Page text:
Saturday, October 11, 2014

The Morris

The question of the World Fantasy Award, which is a bust of H.P. Lovecraft. There are two problems with having Lovecraft as the award. One is, he was apparently a poisonous racist, and hated of the The Other is apparently key to his fiction. (I am relying on other people's opinions. I haven't read Lovecraft for years and don't intend to go back to his work.) The second problem, as I see it, is -- he is not important to the development of modern fantasy. Horror, probably yes. But not fantasy, which derives from 19th century fantastic fiction: gothic fiction, children's fantasies, William Morris, maybe Wagner. I don't want to put Wagner on the World Fantasy Award, because he was a jerk.

William Morris was a white guy, and I would like a bit more diversity. Still and all, Morris was a remarkable person. The award could be called the Morris and could be a cube covered with Morris wallpaper patterns.

Or the award could be a miniature Morris chair, maybe containing a tiny dragon.


Blogger Russell Letson said...

HPL was, line by line, a pretty awful writer of fiction. His essay on Supernatural Horror in Literature, however, is a pretty decent outline of what goes on in one department of the fantastic. And I would argue that "modern fantasy" is rooted as deeply in what became (often in vulgarized form) "horror" as in the branches that became "secondary world" (similarly vulgarized as elfy-welfy high and/or heroic fantasy) and other less-negatively-charged subtypes. If one devalues HPL's branch of fantasy, one is also devaluing E.T.A. Hoffmann, Sheridan Le Fanu, Arthur Machen, Algernon Blackwood, William Hope Hodgson, and M. R. James, right up to and through Fritz Leiber. And most of these writers can trace part of their literary DNA back to the gothic, which is strongly about fear and the uncanny. (Actually, there would seem to be a number of interesting divides within the fantastic, some of them based on the metaphysical assumptions of the stories and others on the psychological mechanisms evoked. HPL's model invokes both. My own model distinguishes between metaphysical and psychological-eversion families, though there are plenty of crossovers.)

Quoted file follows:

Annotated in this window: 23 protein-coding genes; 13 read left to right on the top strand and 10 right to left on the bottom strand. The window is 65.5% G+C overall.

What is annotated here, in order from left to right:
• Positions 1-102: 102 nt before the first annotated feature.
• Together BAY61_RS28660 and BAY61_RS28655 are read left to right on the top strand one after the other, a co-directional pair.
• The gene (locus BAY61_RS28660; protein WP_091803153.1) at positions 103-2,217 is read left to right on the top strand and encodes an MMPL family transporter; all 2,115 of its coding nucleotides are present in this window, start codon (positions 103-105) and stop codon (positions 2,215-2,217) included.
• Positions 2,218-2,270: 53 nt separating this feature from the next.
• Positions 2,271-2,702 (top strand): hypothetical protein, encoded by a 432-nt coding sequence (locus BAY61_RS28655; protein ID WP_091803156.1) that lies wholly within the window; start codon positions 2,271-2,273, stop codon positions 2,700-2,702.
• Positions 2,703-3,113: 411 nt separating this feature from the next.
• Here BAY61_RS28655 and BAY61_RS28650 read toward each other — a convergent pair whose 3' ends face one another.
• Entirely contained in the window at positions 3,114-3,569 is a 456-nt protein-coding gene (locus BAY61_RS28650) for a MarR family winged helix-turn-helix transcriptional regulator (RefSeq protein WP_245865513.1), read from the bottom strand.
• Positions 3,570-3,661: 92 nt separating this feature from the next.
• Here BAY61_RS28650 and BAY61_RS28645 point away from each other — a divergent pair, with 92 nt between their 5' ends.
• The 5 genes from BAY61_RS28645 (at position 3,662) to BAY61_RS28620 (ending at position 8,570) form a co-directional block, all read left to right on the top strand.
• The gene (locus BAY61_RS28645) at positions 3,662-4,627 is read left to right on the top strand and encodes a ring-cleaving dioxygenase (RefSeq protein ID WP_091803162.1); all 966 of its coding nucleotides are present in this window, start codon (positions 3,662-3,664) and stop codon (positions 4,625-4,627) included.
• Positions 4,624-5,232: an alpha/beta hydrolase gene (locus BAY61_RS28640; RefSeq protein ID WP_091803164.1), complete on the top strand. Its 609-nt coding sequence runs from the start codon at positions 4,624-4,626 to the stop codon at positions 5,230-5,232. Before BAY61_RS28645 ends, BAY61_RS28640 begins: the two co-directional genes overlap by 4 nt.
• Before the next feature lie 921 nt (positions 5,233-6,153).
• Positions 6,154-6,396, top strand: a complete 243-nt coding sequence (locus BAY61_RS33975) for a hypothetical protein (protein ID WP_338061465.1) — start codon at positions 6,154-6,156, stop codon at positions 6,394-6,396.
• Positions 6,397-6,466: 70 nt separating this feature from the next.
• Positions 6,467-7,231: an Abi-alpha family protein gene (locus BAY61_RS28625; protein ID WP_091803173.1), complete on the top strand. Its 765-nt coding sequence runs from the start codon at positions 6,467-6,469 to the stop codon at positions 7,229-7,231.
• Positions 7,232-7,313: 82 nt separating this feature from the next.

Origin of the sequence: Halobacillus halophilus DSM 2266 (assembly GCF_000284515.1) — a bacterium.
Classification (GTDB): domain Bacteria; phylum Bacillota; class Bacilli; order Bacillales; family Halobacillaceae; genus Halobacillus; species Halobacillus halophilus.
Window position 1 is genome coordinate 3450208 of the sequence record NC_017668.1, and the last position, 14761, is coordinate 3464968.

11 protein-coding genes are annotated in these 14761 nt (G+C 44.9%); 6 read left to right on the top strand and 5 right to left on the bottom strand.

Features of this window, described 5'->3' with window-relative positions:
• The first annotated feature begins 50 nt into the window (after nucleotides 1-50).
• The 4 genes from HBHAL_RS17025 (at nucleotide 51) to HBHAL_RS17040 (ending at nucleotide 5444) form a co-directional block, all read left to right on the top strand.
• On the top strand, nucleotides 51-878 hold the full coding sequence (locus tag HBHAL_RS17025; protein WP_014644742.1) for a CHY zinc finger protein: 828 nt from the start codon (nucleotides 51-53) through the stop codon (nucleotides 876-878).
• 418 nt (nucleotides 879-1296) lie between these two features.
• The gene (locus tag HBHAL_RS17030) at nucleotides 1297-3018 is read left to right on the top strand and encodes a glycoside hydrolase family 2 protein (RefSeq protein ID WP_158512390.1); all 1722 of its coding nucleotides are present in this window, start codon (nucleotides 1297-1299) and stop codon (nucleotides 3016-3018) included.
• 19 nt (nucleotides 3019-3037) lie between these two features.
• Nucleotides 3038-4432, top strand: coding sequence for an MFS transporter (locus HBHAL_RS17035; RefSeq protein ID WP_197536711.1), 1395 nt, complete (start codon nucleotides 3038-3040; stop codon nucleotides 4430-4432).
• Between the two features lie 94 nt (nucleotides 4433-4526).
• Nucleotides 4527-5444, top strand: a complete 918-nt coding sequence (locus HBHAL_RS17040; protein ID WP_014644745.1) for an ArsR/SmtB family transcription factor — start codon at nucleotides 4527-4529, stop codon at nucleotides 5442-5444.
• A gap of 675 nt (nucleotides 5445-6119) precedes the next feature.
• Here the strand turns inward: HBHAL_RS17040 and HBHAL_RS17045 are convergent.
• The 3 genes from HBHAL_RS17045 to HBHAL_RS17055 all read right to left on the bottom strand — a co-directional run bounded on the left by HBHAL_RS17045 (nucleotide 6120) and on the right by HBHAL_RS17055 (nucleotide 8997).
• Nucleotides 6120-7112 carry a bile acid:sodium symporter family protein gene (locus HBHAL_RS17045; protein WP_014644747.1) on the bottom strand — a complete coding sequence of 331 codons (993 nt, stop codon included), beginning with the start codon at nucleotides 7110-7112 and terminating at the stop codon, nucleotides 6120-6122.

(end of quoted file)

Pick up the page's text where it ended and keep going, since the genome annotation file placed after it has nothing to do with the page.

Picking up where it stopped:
10:13 AM  

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